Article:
Factory farms can be cruel to animals, pollute the environment, treat workers very poorly and be bad for our health. I like to think that most of us have at least a vague understanding of why factory farming is wrong, and details to put it all into perspective is a good way to motivate us to vote with our food dollar.
I’ve recently started reading Food, Inc., the companion guide to the film. It’s a really great book (and documentary!). Here is a quote specifically on what goes on in our food system, which might be enough for you to choose “happy meat” the next time you’re at the grocery store!
In 1997, the Food and Drug Administration (FDA), the agency that regulates animal feed, instituted a “feed ban” to prevent the spread of disease. Although this ban provides some protection for consumers, it still allows risky practices. For example, factory farm operators still feed “poultry litter” to cattle. Unfortunately, poultry litter, the waste found on the floors of poultry barns, may contain cattle protein because regulations allow for feeding cattle tissue to poultry. And cattle blood can be fed to calves in milk replacer – the formula that most calves receive instead of their mother’s milk. Finally, food processing and restaurant “plate waste,” which could contain cattle tissue, can still be fed to cattle.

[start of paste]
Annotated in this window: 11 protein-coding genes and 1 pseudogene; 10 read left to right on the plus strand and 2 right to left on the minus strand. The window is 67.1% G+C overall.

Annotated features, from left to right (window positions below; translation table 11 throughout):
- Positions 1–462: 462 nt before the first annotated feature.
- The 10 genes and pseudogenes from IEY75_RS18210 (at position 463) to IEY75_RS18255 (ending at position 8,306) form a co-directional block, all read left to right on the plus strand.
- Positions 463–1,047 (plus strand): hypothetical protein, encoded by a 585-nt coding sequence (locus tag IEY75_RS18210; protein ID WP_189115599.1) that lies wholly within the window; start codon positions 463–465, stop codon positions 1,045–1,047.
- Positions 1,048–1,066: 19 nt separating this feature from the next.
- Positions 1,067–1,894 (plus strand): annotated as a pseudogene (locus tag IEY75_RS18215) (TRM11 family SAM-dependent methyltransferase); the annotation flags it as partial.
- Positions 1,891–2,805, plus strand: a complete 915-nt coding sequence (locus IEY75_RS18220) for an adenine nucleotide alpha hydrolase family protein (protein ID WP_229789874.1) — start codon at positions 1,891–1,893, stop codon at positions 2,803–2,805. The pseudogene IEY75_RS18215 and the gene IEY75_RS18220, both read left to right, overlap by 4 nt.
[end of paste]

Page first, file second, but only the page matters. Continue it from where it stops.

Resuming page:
In 2004, after the discovery of BSE in the United States, the FDA had the opportunity to ban these potential sources of the disease from cattle feed. But instead, officials proposed a weaker set of rules that restricted some tissues from older cattle. A safer policy for consumers would be to remove all tissues from all cattle from the animal feed system, regardless of their age, and also to ban plate waste, cattle blood, and poultry litter.
Isn’t that disgusting? Unless you buy your meat directly from the farmer, the meat you eat every day is very likely part of this system.
What can you do about this? There are two main things you can do to avoid factory farms (visit the Food, Inc. website for more information):
1. Buy directly from a local farmer – make a point of visiting the farm first to see for yourself what conditions the animals live in.
2. Shop at a nearby farmers’ market or a local grocery store, and make a point to research the meat they provide to ensure that it is from a NON-factory farm.
How do you feel about factory farms? Do you know how your meat was grown? Does knowing this kind of information make you want to never eat factory farmed meat again? Share in the comments section below!